Updates about Tk

Kevin Walzer kw at codebykevin.com
Sat Feb 27 18:11:14 CET 2010

On 2/27/10 3:05 AM, Fabiano wrote:
> Hi,
> I'm going to start my little journey into the Python's lands.
> I have already red the old posts about but I suppose this is an evolving
> topic.
> I have understood Tk is the default Python's GUI toolkit, I have also
> read that version 8.5 has native widgets and visual improvements.
> My question is:
> Are the new Tk comaprable with other toolkits(Qt, GTK,Wx?)?
> Does Tk lack other features compared to the Qt,GTK,Wx...?
> (Or: is there things you can't simply do with Tk?)
> Thanks in advance for replying

In terms of UI, Tkinter as of 8.5 is pretty comparable to the other 
toolkits. The themed ttk widgets use native widgets for things like 
tree/tableviews, buttons, scrollbars, entry fields, labels, etc. If 
there's something that the core widgets don't support, there are both 
higher-level Python widget packages based on Tkinter (PMW, for instance) 
and Tkinter wrappers for Tk widget packages such as tablelist, Bwidgets, 

More information is here: http://tkinter.unpythonic.net/wiki/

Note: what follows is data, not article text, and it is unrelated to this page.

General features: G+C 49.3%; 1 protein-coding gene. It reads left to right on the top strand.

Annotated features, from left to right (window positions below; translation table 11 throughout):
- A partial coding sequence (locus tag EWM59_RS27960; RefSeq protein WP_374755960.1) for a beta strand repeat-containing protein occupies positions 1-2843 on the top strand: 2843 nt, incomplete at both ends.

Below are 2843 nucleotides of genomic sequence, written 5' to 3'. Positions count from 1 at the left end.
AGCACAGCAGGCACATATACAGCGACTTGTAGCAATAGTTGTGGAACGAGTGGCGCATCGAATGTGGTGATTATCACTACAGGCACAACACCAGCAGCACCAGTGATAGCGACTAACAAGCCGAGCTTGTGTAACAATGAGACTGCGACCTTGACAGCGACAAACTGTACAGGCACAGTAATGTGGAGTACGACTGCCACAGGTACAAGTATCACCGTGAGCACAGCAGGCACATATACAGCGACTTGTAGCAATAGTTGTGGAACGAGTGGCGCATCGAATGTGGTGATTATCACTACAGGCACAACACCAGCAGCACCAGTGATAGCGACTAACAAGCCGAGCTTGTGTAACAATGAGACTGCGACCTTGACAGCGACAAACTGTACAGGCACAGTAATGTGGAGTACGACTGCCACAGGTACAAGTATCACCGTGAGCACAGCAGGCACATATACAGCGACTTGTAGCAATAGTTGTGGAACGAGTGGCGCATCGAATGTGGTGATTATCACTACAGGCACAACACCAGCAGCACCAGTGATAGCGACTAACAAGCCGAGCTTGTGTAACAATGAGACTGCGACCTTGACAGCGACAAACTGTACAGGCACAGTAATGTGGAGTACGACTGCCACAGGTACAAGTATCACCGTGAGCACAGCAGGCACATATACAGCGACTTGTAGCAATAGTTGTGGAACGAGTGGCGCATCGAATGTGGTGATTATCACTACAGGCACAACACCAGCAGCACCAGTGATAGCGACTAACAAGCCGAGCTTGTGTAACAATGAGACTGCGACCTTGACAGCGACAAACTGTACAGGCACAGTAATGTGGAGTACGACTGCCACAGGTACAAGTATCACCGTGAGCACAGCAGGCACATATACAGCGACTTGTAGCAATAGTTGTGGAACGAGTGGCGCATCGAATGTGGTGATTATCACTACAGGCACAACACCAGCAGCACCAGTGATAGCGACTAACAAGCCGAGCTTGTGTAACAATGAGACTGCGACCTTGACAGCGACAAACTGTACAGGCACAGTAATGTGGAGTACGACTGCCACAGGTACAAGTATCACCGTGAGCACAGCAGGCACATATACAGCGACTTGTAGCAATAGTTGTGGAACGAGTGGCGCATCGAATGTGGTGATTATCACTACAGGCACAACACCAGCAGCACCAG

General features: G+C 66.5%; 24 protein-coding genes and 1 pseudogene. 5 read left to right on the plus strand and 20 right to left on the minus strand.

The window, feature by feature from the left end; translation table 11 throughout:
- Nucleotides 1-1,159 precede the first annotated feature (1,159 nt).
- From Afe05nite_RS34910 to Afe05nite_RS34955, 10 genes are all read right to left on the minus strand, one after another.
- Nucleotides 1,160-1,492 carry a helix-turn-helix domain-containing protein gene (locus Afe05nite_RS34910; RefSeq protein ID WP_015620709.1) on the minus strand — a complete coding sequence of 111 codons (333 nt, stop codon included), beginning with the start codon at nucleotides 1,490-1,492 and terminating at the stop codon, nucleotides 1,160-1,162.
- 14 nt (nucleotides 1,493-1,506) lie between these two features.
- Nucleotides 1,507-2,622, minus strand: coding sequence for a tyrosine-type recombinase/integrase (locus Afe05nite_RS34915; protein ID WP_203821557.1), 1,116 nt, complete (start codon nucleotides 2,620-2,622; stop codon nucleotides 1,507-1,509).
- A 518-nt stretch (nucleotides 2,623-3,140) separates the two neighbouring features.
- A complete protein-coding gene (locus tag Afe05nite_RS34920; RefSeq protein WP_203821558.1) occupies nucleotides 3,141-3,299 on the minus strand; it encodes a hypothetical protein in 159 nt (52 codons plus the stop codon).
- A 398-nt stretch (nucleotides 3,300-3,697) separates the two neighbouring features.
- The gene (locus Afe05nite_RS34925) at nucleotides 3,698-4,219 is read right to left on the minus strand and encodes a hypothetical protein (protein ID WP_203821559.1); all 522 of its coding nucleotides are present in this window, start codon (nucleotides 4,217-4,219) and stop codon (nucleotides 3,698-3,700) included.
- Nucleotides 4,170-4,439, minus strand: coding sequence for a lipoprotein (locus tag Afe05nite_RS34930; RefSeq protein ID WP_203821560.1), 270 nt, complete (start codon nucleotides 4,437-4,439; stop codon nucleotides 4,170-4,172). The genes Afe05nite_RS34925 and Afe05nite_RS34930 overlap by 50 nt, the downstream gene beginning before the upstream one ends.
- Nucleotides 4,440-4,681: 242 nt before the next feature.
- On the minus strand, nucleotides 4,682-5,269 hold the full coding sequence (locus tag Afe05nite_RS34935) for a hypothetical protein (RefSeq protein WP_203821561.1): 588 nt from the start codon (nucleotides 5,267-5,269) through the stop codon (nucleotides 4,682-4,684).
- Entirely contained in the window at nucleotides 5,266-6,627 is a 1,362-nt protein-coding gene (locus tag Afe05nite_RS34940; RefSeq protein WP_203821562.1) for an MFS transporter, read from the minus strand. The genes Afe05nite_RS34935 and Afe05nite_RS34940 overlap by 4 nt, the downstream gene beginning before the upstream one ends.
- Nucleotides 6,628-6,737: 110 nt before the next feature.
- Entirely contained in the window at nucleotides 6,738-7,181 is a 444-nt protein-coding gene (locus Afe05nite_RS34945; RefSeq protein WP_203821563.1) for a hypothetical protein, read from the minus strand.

Tk still lacks in a few areas:

1. Native drag-and-drop--you have to install an extension package, 
TkDND, which also has a Python wrapper here: 

2. Printing. The other toolkits support this out of the box. With Tk, 
you're pretty limited to lpr and/or generating postscript (on *Nix and 
Mac) and whatever native printing functionality is supported on Windows.

3. HTML rendering. The other toolkits support this natively. There are 
several alternatives on Tk, but none are ideal: see 

I find that Tk is so simple and powerful for most things that its 
limitations are acceptable, or can be worked around. Also, licensing can 
be problematic in some cases. But, as others have discussed, give the 
different toolkits a try and make your own choice.


Kevin Walzer
Code by Kevin

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